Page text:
Woe to the rebellious children, saith the LORD, that take counsel, but not of me; and that cover with a covering, but not of my spirit, that they may add sin to sin.
The continued neglect of the Holy Spirit by evangelical Christians is too evident to deny and impossible to justify….
It is not, however, the frequency of the Spirit’s mention in the Bible or in other writings that matters most, but the importance attached to Him when He is mentioned. And there can be no doubt that there is a huge disparity between the place given to the Spirit in the Holy Scriptures and the place He occupies in popular evangelical Christianity. In the Scriptures the Holy Spirit is necessary. There He works powerfully, creatively; here He is little more than a poetic yearning or at most a benign influence. There He moves in majesty, with all the attributes of the Godhead; here He is a mood, a tender feeling of good will….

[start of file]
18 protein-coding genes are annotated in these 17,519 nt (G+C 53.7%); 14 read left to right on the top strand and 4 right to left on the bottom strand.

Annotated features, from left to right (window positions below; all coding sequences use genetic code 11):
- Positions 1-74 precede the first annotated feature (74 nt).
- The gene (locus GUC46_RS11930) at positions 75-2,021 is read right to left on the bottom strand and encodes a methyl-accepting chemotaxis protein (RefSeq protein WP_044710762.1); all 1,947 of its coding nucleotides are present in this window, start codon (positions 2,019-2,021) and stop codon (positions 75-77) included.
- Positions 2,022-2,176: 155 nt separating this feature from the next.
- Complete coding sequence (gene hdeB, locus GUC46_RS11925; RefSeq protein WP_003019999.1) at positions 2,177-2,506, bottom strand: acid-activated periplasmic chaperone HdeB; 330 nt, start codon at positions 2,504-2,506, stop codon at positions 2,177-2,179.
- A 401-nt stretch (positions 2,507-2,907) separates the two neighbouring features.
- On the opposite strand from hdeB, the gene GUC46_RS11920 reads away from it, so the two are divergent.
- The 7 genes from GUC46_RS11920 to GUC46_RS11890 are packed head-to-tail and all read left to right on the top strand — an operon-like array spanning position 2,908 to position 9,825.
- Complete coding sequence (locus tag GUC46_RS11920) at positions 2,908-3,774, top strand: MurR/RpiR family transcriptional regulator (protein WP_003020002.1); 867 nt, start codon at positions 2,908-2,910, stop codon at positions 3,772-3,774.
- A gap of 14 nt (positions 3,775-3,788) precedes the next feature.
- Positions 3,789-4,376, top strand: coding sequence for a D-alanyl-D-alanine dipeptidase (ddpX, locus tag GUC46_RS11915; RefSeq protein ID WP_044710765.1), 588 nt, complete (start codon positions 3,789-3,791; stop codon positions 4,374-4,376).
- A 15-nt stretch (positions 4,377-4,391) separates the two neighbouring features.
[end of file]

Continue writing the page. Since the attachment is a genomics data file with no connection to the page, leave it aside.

The only power God recognizes in His church is the power of His Spirit whereas the only power actually recognized today by the majority of evangelicals is the power of man. God does His work by the operation of the Spirit, while Christian leaders attempt to do theirs by the power of trained and devoted intellect. Bright personality has taken the place of the divine afflatus. GTM108, 110-111
O Lord, work powerfully, creatively: move in majesty. Send the divine afflatus to overshadow our intellect and personalities. Come in power, for Jesus’ sake. Amen.